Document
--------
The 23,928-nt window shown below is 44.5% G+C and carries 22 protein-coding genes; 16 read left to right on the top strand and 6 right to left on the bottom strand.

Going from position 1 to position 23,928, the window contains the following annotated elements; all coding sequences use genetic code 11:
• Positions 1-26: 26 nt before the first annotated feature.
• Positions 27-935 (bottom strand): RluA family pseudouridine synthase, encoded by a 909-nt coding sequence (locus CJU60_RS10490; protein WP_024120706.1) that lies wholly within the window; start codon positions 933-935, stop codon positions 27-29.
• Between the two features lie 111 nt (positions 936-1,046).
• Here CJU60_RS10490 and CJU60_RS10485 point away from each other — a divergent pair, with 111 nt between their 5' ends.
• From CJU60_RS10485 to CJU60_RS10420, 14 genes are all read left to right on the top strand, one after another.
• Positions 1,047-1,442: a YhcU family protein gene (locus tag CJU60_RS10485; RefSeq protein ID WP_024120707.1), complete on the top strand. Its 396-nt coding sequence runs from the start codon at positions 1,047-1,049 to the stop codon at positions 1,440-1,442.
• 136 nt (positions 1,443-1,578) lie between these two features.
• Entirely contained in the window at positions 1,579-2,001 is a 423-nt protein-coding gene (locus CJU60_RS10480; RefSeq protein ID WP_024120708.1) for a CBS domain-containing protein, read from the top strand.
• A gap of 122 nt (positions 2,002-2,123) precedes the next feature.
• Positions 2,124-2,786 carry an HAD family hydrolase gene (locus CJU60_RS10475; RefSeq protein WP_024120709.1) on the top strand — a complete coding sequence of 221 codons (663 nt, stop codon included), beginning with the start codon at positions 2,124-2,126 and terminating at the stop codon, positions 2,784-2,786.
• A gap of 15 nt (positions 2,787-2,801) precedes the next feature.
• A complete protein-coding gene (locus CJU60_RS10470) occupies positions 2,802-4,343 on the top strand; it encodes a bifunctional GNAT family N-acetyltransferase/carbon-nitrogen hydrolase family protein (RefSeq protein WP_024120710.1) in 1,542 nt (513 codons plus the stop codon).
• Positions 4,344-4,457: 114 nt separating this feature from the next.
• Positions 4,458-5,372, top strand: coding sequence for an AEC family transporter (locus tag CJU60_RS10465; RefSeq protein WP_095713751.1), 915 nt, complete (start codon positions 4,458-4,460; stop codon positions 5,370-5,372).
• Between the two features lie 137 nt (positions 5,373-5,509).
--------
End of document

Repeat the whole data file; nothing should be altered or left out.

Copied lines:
The 23,928-nt window shown below is 44.5% G+C and carries 22 protein-coding genes; 16 read left to right on the top strand and 6 right to left on the bottom strand.

Going from position 1 to position 23,928, the window contains the following annotated elements; all coding sequences use genetic code 11:
• Positions 1-26: 26 nt before the first annotated feature.
• Positions 27-935 (bottom strand): RluA family pseudouridine synthase, encoded by a 909-nt coding sequence (locus CJU60_RS10490; protein WP_024120706.1) that lies wholly within the window; start codon positions 933-935, stop codon positions 27-29.
• Between the two features lie 111 nt (positions 936-1,046).
• Here CJU60_RS10490 and CJU60_RS10485 point away from each other — a divergent pair, with 111 nt between their 5' ends.
• From CJU60_RS10485 to CJU60_RS10420, 14 genes are all read left to right on the top strand, one after another.
• Positions 1,047-1,442: a YhcU family protein gene (locus tag CJU60_RS10485; RefSeq protein ID WP_024120707.1), complete on the top strand. Its 396-nt coding sequence runs from the start codon at positions 1,047-1,049 to the stop codon at positions 1,440-1,442.
• 136 nt (positions 1,443-1,578) lie between these two features.
• Entirely contained in the window at positions 1,579-2,001 is a 423-nt protein-coding gene (locus CJU60_RS10480; RefSeq protein ID WP_024120708.1) for a CBS domain-containing protein, read from the top strand.
• A gap of 122 nt (positions 2,002-2,123) precedes the next feature.
• Positions 2,124-2,786 carry an HAD family hydrolase gene (locus CJU60_RS10475; RefSeq protein WP_024120709.1) on the top strand — a complete coding sequence of 221 codons (663 nt, stop codon included), beginning with the start codon at positions 2,124-2,126 and terminating at the stop codon, positions 2,784-2,786.
• A gap of 15 nt (positions 2,787-2,801) precedes the next feature.
• A complete protein-coding gene (locus CJU60_RS10470) occupies positions 2,802-4,343 on the top strand; it encodes a bifunctional GNAT family N-acetyltransferase/carbon-nitrogen hydrolase family protein (RefSeq protein WP_024120710.1) in 1,542 nt (513 codons plus the stop codon).
• Positions 4,344-4,457: 114 nt separating this feature from the next.
• Positions 4,458-5,372, top strand: coding sequence for an AEC family transporter (locus tag CJU60_RS10465; RefSeq protein WP_095713751.1), 915 nt, complete (start codon positions 4,458-4,460; stop codon positions 5,370-5,372).
• Between the two features lie 137 nt (positions 5,373-5,509).